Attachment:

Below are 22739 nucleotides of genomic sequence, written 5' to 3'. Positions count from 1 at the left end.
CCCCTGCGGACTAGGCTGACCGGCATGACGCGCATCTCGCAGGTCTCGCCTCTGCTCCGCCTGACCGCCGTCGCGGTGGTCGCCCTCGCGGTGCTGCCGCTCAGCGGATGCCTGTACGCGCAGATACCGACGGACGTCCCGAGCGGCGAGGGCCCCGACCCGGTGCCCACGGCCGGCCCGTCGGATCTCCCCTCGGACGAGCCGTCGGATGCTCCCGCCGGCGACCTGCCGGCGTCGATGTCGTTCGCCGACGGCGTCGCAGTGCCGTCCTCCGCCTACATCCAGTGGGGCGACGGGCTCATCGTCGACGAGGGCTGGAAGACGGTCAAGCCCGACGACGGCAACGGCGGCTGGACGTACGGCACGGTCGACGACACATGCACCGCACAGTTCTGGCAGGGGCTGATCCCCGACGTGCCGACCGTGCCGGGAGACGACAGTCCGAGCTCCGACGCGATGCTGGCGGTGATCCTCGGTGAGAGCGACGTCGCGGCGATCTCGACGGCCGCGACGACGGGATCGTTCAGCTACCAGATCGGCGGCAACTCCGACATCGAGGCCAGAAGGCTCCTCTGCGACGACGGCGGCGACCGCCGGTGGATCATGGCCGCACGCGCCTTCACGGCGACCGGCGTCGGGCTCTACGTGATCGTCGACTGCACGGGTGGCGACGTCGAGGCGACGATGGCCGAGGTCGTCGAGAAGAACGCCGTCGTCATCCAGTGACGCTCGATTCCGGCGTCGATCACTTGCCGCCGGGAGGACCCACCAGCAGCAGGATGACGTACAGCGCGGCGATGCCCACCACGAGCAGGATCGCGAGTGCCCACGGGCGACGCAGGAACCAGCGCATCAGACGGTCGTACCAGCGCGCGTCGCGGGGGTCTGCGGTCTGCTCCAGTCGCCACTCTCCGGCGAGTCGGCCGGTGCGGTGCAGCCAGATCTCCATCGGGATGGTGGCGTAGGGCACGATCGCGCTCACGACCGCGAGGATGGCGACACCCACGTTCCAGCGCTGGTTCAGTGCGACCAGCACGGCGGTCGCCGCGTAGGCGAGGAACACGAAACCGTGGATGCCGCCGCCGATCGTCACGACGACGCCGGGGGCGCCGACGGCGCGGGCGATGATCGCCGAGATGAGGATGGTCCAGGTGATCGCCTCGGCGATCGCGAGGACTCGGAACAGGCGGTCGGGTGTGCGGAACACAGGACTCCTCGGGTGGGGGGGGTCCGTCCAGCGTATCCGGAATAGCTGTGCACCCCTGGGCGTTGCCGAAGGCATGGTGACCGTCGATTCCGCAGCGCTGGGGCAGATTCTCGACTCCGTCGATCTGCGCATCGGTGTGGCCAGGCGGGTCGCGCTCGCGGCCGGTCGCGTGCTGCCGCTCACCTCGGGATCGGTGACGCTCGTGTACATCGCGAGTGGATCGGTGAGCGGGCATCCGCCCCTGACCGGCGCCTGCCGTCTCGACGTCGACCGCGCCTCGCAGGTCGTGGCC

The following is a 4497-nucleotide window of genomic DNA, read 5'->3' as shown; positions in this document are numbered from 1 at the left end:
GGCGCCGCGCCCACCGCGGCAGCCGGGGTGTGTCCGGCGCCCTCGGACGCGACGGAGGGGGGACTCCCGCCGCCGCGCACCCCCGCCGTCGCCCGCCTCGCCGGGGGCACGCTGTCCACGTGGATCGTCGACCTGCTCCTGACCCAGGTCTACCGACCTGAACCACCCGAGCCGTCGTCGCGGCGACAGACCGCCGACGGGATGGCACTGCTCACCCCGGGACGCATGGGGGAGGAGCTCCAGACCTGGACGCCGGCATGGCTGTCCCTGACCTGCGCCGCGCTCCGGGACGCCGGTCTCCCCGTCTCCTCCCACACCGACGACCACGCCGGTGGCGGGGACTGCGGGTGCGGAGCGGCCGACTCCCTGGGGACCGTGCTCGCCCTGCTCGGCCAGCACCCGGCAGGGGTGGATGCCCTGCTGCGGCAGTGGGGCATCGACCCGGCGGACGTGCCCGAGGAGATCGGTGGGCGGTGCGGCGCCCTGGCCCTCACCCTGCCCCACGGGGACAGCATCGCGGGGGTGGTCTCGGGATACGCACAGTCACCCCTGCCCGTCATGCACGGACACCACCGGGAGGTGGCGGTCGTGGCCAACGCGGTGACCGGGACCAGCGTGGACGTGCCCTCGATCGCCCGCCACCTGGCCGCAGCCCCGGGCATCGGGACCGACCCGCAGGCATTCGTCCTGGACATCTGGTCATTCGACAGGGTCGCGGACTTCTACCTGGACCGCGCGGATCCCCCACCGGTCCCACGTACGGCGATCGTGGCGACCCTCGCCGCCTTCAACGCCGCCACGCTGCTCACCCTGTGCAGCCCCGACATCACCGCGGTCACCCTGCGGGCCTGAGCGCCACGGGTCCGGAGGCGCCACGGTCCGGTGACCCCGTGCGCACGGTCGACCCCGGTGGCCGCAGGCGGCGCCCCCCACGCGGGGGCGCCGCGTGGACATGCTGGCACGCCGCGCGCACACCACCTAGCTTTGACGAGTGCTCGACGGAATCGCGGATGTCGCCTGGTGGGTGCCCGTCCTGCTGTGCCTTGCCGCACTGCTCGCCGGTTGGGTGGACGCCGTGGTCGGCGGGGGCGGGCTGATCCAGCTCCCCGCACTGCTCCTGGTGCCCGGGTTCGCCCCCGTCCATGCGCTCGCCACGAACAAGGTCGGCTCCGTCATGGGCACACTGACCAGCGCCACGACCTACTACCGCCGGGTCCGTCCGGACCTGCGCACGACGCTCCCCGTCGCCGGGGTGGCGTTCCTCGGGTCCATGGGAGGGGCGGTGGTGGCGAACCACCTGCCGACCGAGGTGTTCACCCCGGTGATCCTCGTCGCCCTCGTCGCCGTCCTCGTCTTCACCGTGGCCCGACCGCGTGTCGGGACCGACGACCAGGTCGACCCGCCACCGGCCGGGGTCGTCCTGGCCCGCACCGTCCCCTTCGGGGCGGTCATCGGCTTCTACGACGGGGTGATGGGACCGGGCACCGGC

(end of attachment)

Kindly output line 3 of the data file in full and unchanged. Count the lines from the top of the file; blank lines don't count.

The following is a 4497-nucleotide window of genomic DNA, read 5'->3' as shown; positions in this document are numbered from 1 at the left end: